Amendments in both 1943 and 1986 were enacted to "increase detection and prosecution of false claims submitted to the federal government." [8] The Reform Act of 1986 was "the brain-child of public-interest attorney John R. Phillips." [7] If the Attorney General elects to take over the case, whistleblowers are guaranteed 15 to 25 percent of funds recovered as well as legitimate compensation for legal fees, back pay, and other damages. If the Attorney General does not elect to take over the case, the whistleblowers are guaranteed 25 to 30 percent of the winnings.

In general, a claim is defined in § 3729 (1986) as, "any request or demand, whether under a contract or otherwise, for money or property which is made to a contractor, grantee, or other recipient if the United States Government provides any portion of the money or property which is requested or demanded, or if the Government will reimburse such contractor, grantee, or other recipient for any portion of the money or property which is requested or demanded."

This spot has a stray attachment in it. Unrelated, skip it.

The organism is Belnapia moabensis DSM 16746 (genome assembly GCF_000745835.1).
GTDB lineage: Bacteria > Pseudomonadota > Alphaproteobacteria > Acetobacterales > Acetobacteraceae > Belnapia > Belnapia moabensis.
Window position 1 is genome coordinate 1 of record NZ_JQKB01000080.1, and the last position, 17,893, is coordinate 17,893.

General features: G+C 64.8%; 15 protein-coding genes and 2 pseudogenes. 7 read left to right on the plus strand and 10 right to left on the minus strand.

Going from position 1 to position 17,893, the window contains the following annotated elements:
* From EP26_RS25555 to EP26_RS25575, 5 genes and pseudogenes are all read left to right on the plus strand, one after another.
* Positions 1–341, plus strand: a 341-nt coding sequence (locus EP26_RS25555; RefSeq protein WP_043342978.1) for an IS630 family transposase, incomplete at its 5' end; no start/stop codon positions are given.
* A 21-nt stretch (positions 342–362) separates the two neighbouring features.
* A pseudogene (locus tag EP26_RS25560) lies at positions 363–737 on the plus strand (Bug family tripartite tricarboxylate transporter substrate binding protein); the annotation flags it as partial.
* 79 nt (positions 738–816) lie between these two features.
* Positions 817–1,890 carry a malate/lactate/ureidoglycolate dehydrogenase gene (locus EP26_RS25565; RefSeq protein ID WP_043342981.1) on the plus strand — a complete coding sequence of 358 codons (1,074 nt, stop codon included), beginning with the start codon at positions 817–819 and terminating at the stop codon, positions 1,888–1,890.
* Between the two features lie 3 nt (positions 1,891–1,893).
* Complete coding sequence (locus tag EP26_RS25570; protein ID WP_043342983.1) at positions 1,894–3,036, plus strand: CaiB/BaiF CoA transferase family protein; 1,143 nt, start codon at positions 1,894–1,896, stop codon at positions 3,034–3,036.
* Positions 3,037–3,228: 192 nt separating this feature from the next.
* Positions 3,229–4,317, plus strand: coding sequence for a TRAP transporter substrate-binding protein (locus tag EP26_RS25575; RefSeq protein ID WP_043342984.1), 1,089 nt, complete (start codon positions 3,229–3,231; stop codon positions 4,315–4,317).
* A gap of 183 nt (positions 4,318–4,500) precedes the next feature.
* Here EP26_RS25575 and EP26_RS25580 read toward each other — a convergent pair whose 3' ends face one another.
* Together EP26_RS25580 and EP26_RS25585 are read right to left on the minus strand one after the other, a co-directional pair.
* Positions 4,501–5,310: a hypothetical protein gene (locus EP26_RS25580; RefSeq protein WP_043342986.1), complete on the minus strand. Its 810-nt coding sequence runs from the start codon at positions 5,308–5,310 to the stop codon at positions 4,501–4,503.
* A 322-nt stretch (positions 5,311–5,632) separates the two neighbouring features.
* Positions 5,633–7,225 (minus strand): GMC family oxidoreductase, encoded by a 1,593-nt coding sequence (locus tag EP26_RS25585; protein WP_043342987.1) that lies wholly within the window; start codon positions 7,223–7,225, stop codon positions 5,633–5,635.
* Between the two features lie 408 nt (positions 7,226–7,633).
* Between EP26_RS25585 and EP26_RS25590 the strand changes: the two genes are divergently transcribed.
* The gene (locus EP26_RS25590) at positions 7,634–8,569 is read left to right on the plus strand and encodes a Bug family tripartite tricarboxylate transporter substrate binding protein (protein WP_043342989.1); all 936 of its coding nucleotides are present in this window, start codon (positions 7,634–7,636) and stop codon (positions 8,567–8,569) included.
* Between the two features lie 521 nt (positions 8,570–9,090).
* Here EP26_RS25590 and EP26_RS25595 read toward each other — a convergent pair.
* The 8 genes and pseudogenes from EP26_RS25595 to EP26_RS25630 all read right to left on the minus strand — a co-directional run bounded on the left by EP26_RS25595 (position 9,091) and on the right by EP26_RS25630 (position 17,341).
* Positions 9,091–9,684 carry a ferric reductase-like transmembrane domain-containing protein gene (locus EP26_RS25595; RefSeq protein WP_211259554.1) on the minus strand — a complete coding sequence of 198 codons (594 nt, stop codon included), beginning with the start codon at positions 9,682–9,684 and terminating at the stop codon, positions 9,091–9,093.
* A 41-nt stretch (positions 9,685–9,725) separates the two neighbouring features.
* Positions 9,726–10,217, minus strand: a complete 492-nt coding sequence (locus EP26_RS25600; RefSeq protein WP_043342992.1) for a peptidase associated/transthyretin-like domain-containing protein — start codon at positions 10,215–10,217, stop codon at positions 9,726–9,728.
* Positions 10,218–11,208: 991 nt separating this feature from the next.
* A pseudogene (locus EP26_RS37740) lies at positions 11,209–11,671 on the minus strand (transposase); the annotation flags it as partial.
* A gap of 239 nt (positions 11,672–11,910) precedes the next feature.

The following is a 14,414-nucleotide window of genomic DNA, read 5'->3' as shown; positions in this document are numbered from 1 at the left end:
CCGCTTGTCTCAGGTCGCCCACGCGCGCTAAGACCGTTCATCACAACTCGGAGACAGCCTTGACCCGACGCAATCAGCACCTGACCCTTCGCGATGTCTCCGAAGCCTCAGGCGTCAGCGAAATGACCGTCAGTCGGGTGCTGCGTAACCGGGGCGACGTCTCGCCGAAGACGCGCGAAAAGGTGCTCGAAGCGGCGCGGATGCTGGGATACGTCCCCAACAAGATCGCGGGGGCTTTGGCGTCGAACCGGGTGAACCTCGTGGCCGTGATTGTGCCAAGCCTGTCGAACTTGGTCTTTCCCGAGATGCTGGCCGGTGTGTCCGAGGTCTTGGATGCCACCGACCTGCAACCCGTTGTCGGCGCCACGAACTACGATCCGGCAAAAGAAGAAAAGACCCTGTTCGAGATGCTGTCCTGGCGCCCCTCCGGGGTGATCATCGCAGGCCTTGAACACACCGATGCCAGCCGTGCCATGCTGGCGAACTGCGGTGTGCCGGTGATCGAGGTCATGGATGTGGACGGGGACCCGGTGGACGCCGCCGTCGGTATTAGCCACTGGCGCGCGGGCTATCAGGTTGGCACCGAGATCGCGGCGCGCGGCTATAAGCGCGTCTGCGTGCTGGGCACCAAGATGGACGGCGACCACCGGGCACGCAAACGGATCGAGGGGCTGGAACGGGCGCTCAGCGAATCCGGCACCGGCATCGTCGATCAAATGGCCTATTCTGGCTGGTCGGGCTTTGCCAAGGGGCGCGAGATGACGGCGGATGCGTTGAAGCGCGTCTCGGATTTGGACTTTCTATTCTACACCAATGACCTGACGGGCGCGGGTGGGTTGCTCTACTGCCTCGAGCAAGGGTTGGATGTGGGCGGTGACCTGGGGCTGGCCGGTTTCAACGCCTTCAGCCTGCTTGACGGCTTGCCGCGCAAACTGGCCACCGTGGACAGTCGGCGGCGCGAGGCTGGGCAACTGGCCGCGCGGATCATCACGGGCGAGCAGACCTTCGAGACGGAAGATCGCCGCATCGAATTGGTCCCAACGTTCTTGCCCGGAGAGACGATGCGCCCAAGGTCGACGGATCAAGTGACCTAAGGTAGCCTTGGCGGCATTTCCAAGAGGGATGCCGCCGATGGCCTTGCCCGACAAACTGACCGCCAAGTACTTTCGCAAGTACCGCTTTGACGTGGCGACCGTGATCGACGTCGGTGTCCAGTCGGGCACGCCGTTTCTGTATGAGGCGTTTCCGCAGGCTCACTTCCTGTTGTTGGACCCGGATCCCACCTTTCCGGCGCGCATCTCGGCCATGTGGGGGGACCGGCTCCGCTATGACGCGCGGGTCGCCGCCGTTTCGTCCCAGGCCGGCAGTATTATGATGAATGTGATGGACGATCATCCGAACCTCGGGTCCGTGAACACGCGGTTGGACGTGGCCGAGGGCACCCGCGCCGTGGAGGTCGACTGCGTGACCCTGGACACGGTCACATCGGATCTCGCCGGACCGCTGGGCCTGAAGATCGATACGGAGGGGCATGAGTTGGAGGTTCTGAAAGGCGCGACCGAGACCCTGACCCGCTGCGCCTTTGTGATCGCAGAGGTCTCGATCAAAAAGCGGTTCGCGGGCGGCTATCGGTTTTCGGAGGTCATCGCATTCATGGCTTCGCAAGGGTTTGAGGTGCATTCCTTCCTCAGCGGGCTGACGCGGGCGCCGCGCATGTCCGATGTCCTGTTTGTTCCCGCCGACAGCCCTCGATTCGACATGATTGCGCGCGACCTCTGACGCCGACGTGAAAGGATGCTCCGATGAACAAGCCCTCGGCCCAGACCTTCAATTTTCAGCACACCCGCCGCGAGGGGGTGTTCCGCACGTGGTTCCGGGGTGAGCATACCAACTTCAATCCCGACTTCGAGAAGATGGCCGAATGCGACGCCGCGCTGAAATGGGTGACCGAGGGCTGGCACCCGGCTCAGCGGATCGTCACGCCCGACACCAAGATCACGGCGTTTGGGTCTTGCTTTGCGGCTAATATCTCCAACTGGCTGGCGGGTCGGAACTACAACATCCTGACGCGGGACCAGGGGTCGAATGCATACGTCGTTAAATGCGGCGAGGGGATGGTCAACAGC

The Act defines 7 acts that can be prosecuted as false claims. Individuals can be prosecuted under the False Claims Reform Act of 1986 only if they knowingly defraud the government with one of these false claims. By "knowingly", the Act states that a person, with respect to pertinent information about the false claim, "has actual knowledge of the information, acts in deliberate ignorance of the truth or falsity of the information, or acts in reckless disregard of the truth or falsity of the information." This means that violators can be prosecuted not on "clear and convincing evidence" which was required in the 1863 Act but only on a "preponderance of evidence." An employee does not need to prove that their employer submitte4d a false claim, just have a "good-faith belief that a violation had been committed."